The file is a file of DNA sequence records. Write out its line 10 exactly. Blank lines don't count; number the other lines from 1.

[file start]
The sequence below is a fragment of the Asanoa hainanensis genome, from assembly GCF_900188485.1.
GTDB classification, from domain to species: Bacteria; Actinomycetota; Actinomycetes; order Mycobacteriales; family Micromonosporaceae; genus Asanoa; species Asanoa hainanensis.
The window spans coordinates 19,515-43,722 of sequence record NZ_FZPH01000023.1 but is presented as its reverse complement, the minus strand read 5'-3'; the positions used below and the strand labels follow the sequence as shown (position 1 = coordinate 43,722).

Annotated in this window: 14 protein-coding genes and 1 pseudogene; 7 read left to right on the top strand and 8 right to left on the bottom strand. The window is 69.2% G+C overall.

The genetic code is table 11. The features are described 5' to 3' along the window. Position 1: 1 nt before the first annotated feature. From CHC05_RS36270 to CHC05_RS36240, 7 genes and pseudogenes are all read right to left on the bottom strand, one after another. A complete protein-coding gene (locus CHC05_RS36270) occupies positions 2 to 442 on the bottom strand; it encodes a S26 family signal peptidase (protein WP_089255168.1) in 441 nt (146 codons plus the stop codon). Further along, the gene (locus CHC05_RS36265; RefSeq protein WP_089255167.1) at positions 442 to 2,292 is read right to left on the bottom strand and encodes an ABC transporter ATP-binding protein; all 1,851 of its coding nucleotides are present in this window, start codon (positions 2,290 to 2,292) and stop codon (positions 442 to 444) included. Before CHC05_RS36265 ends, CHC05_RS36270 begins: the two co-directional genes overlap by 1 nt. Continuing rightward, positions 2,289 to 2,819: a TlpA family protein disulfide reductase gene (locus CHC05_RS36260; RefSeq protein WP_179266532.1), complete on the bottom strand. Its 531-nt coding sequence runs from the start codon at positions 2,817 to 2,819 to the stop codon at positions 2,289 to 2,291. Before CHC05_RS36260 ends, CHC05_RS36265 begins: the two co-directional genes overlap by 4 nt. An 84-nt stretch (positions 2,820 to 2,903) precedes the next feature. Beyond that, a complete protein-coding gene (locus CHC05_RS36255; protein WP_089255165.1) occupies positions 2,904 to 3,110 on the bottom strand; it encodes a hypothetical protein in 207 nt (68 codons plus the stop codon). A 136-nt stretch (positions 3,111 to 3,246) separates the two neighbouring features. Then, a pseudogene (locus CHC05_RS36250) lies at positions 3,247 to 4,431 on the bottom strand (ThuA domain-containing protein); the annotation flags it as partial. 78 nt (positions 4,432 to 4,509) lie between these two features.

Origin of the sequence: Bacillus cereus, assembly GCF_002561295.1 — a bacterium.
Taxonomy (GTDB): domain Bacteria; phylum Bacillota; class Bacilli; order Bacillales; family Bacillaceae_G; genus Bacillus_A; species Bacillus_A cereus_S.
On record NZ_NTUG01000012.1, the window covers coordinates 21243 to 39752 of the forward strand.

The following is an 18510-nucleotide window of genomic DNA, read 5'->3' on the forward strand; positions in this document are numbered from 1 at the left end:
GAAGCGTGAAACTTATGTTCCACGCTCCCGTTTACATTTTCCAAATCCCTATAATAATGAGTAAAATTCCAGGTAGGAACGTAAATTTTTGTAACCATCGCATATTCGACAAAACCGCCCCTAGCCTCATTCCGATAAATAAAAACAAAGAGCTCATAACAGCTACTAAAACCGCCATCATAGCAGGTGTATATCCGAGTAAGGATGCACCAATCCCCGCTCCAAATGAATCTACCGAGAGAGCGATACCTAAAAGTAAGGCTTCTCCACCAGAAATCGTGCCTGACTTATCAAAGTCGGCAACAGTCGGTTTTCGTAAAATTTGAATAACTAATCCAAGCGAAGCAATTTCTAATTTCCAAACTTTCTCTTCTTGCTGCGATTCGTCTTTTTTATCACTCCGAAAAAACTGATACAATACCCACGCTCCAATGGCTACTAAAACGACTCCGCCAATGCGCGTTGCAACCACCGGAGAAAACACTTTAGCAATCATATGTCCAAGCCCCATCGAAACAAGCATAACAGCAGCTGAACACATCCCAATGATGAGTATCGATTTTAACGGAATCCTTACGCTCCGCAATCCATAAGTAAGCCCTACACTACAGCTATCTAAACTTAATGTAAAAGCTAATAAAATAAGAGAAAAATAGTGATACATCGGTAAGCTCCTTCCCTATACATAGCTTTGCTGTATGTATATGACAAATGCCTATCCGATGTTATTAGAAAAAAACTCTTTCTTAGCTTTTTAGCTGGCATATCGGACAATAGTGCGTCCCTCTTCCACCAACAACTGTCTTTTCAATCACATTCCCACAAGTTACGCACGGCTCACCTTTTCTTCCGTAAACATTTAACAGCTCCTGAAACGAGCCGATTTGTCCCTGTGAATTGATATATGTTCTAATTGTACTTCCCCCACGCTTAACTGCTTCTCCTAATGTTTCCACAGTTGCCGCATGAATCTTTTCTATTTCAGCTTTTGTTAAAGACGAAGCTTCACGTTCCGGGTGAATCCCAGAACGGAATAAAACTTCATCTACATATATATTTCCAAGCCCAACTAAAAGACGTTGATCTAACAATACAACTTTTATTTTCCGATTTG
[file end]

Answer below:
GAAGCGTGAAACTTATGTTCCACGCTCCCGTTTACATTTTCCAAATCCCTATAATAATGAGTAAAATTCCAGGTAGGAACGTAAATTTTTGTAACCATCGCATATTCGACAAAACCGCCCCTAGCCTCATTCCGATAAATAAAAACAAAGAGCTCATAACAGCTACTAAAACCGCCATCATAGCAGGTGTATATCCGAGTAAGGATGCACCAATCCCCGCTCCAAATGAATCTACCGAGAGAGCGATACCTAAAAGTAAGGCTTCTCCACCAGAAATCGTGCCTGACTTATCAAAGTCGGCAACAGTCGGTTTTCGTAAAATTTGAATAACTAATCCAAGCGAAGCAATTTCTAATTTCCAAACTTTCTCTTCTTGCTGCGATTCGTCTTTTTTATCACTCCGAAAAAACTGATACAATACCCACGCTCCAATGGCTACTAAAACGACTCCGCCAATGCGCGTTGCAACCACCGGAGAAAACACTTTAGCAATCATATGTCCAAGCCCCATCGAAACAAGCATAACAGCAGCTGAACACATCCCAATGATGAGTATCGATTTTAACGGAATCCTTACGCTCCGCAATCCATAAGTAAGCCCTACACTACAGCTATCTAAACTTAATGTAAAAGCTAATAAAATAAGAGAAAAATAGTGATACATCGGTAAGCTCCTTCCCTATACATAGCTTTGCTGTATGTATATGACAAATGCCTATCCGATGTTATTAGAAAAAAACTCTTTCTTAGCTTTTTAGCTGGCATATCGGACAATAGTGCGTCCCTCTTCCACCAACAACTGTCTTTTCAATCACATTCCCACAAGTTACGCACGGCTCACCTTTTCTTCCGTAAACATTTAACAGCTCCTGAAACGAGCCGATTTGTCCCTGTGAATTGATATATGTTCTAATTGTACTTCCCCCACGCTTAACTGCTTCTCCTAATGTTTCCACAGTTGCCGCATGAATCTTTTCTATTTCAGCTTTTGTTAAAGACGAAGCTTCACGTTCCGGGTGAATCCCAGAACGGAATAAAACTTCATCTACATATATATTTCCAAGCCCAACTAAAAGACGTTGATCTAACAATACAACTTTTATTTTCCGATTTG